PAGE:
Only recently did UCC learn of networks ultimate refusal of church ads

In March, after networks had expressed their non-approval to media buyers, the UCC’s 30-second spot was placed – without incident – on numerous stations in six test markets, including the markets’ six NBC network affiliates and five of six CBS affiliates. (The test markets included Tampa / St. Petersburg, Fla.; Raleigh / Durham, N.C., Lancaster / York, Pa., Cleveland / Akron / Canton, Ohio; Springfield / Holyoke, Mass., and Oklahoma City.)
“The networks clearly offered mixed signals,” says the Rev. Robert Chase of the UCC’s communication ministry. “At no time were we under the impression that the networks’ decisions were final. Our understanding was that such negotiations between media buyers and networks were not unusual and were nothing to be concerned about. From the church’s viewpoint, we simply could not believe that this advertisement would be considered controversial or issue-oriented, because quite clearly it is not.”

Chase says that media buyers heard the networks’ reservations earlier this year, but when the church had no difficulty placing the ads on the networks’ stations, it appeared that the rejections were not solid. Chase says the local affiliates’ non-objection, coupled with the lack of controversy generated in the test markets, led media buyers to assure church leaders that they would have little problem getting network approval in time for the Dec. 1 national release.

On Nov. 30, the day before the ads began airing nationally, the United Church of Christ learned that the two networks’ decisions were final.

Larry Hollon, who leads the national advertising effort for The United Methodist Church, said yesterday (Dec. 1), the networks’ rejection of the UCC’s ad was baseless, even “chilling.”

“The reasons given by the networks for rejecting this message should bring a chill to everyone who supports freedom of religious expression because they are saying that a fundamental tenet of Christian belief is politically unacceptable for the public dialogue,” Hollon told his denomination’s newspaper, the United Methodist Reporter. “The belief that God loves every person without condition is so basic to Christian teaching that if a denomination cannot make this assertion what can it say? Such decisions shut out the Christian community from the national conversation.”

“How ironic that a gentle message of inclusion is considered unacceptable while ads for beer are accepted and programs in which people eat insects and worms are considered entertaining,” Hollon said. “In a divided and fearful world this message is not only needed. It could lead to healing.”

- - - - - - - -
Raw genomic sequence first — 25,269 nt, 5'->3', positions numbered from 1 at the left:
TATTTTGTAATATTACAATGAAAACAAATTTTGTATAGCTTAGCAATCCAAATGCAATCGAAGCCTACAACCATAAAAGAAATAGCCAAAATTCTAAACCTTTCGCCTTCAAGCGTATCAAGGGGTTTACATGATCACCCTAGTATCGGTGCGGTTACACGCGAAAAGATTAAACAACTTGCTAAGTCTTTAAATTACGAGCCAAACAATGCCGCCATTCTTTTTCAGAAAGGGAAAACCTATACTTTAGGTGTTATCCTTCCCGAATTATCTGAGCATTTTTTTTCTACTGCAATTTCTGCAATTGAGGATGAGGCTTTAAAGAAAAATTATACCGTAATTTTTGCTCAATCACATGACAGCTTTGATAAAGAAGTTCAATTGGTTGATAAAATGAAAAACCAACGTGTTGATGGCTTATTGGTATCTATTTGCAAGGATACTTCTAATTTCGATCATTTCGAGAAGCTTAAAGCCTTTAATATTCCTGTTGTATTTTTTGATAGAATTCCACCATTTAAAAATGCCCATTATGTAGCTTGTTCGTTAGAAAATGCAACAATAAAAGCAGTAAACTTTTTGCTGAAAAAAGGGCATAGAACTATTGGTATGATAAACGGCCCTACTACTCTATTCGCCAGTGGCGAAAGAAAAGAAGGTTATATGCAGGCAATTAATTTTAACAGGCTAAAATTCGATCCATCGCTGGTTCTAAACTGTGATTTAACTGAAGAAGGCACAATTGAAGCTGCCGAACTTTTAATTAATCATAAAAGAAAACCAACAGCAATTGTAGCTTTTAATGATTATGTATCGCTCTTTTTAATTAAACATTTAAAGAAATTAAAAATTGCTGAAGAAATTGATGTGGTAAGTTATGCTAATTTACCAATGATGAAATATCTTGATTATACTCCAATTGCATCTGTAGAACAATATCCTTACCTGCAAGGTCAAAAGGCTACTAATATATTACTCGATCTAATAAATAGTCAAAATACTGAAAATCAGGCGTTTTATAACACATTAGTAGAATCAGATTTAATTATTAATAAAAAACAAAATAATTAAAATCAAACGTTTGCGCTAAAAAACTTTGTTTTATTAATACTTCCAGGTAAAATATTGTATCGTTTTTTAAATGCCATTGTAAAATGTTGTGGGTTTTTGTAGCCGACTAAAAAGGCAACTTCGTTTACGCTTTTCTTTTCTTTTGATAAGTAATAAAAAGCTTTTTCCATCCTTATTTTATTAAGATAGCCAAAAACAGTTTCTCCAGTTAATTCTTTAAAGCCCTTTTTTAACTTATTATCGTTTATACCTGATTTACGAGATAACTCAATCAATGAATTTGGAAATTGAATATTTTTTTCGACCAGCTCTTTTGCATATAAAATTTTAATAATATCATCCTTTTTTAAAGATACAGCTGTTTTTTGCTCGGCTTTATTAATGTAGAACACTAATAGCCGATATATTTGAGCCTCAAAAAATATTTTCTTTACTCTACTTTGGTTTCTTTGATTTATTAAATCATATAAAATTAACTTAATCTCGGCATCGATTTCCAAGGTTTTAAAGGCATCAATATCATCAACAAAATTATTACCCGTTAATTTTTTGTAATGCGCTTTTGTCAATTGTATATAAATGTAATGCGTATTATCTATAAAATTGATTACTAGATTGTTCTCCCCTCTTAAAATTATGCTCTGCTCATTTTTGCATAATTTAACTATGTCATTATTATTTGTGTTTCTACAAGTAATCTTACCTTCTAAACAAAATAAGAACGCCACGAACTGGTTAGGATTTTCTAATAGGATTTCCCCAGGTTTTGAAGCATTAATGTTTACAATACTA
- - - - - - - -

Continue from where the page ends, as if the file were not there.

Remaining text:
The disputed ad, part of the denomination’s new, broad identity campaign set to begin airing nationwide on Dec. 1, states that — like Jesus — the United Church of Christ seeks to welcome all people, regardless of ability, age, race, economic circumstance or sexual orientation.

The debut 30-second spot features two muscle-bound “bouncers” standing guard outside a fabled, picturesque church and selecting which persons are permitted to attend Sunday services. Written text interrupts the scene, announcing, “Jesus didn’t turn people away. Neither do we.” A narrator then proclaims the United Church of Christ’s commitment to Jesus’ extravagant welcome: “No matter who you are, or where you are on life’s journey, you are welcome here.” (The ad can be viewed online at www.stillspeaking.com.)
In focus groups and test market research conducted before the campaign’s national rollout, the UCC found that many people throughout the country feel alienated by churches. The television ad is geared toward those persons who, for whatever reason, have not felt welcomed or comfortable in a church.
But, according to a written explanation from CBS, the United Church of Christ is being denied network access because its ad implies acceptance of gay and lesbian couples, among other minority constituencies, and is, therefore, too “controversial.”

“Because this commercial touches on the exclusion of gay couples and other minority groups by other individuals and organizations,” reads an explanation from CBS, “and the fact the Executive Branch has recently proposed a Constitutional Amendment to define marriage as a union between a man and a woman, this spot is unacceptable for broadcast on the [CBS and UPN] networks.”
NBC stated simply the ad is “too controversial.”

“It’s ironic that after a political season awash in commercials based on fear and deception by both parties seen on all the major networks, an ad with a message of welcome and inclusion would be deemed too controversial,” the Rev. John H. Thomas, the UCC’s general minister and president, has said. “What’s going on here?”
The ad has been accepted and is airing on a number of networks, including ABC Family, AMC, BET, Discovery, Fox, Hallmark, History, Nick@Nite, TBS, TNT, Travel and TV Land, among others.
The United Church of Christ’s national offices — located in Cleveland — speak to, but not for, its nearly 6,000 congregations and 1.3 million members. In the spirit of the denomination’s rich tradition, UCC congregations remain autonomous, but also strongly in covenant with each other and with the denomination’s regional and national bodies.
Categories: United Church of Christ News

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